5. Pages should be optimized to display cleanly and clearly acceso any device, even at slow connection speeds

Five, I think this is obvious, but for many reasons, including the fact that Google considers incostante friendliness per its ranking systems, you want to have a page that loads clearly and cleanly acceso any device, even at slow connection speeds, optimized for both incostante and desktop, optimized for 4G and also optimized for 2G and mai G.

6. Permanent redirects should use the 301 status code, dead pages the 404, temporarily unavailable the 503, and all should use the 200 status code

Permanent redirects. So this page was here. Now it’s over here. This old content, we’ve created a new version of it. Permesso, old content, what do we do with you? Well, we might leave you there if we think you’magnate valuable, but we may redirect you. If you’magnate redirecting old stuff for any reason, it should generally use the 301 status code.

If you have a dead page, it should use the 404 status code. You could maybe sometimes use 410, permanently removed, as well. Temporarily unavailable, like we’magnate having some downtime this weekend while we do some maintenance, 503 is what you want. Everything is , everything is great, that’s a 200. All of your pages that have meaningful content acceso them should have a 200 code.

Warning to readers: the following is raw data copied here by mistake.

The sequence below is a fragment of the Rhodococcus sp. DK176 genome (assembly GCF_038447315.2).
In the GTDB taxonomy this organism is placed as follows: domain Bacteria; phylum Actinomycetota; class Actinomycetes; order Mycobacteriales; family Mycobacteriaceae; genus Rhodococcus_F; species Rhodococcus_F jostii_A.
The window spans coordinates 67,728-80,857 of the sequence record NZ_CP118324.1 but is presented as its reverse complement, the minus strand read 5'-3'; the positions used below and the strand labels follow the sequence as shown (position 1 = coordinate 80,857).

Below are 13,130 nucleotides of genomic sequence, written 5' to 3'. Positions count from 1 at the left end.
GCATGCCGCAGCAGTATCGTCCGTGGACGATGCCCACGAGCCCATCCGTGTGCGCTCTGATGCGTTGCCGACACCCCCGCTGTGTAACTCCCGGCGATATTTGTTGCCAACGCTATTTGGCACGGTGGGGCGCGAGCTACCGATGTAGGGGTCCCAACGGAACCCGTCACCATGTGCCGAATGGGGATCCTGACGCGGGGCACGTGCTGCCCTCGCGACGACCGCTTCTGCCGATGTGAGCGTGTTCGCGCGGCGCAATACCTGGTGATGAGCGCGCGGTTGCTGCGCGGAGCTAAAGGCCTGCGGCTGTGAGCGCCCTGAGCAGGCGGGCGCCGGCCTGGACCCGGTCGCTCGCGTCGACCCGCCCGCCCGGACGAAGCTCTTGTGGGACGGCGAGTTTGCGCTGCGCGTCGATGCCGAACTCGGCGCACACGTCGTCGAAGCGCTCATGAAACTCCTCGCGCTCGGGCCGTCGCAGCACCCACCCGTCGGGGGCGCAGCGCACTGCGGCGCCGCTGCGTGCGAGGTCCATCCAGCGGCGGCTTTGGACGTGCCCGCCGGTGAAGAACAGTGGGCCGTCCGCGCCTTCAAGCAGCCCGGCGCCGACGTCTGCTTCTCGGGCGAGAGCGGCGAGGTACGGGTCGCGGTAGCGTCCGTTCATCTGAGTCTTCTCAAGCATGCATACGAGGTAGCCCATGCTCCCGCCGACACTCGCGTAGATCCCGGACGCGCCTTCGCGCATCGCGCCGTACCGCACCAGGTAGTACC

These status codes, anything else beyond these, and maybe the 410, generally speaking should be avoided. There are some very occasional, rare, edge use cases. But if you find status codes other than these, for example if you’magnate using Moz, which crawls your website and reports all this data to you and does this technical audit every week, if you see status codes other than these, Moz other software like it, Screaming Frog Ryte DeepCrawl these other kinds, they’ll say, “Hey, this looks problematic to us. You should probably do something about this.”

7. Use HTTPS (and make your site secure)

When you are building a website that you want to rank per search engines, it is very wise to use a security certificate and to have HTTPS rather than HTTP, the non-secure version. Those should also be canonicalized. There should never be a time when HTTP is the one that is loading preferably. Google also gives a small reward — I’m not even sure it’s that small anymore, it might be fairly significant at this point — to pages that use HTTPS a penalty to those that don’t. 

8. One domain > several, subfolders > subdomains, relevant folders > long, hyphenated URLs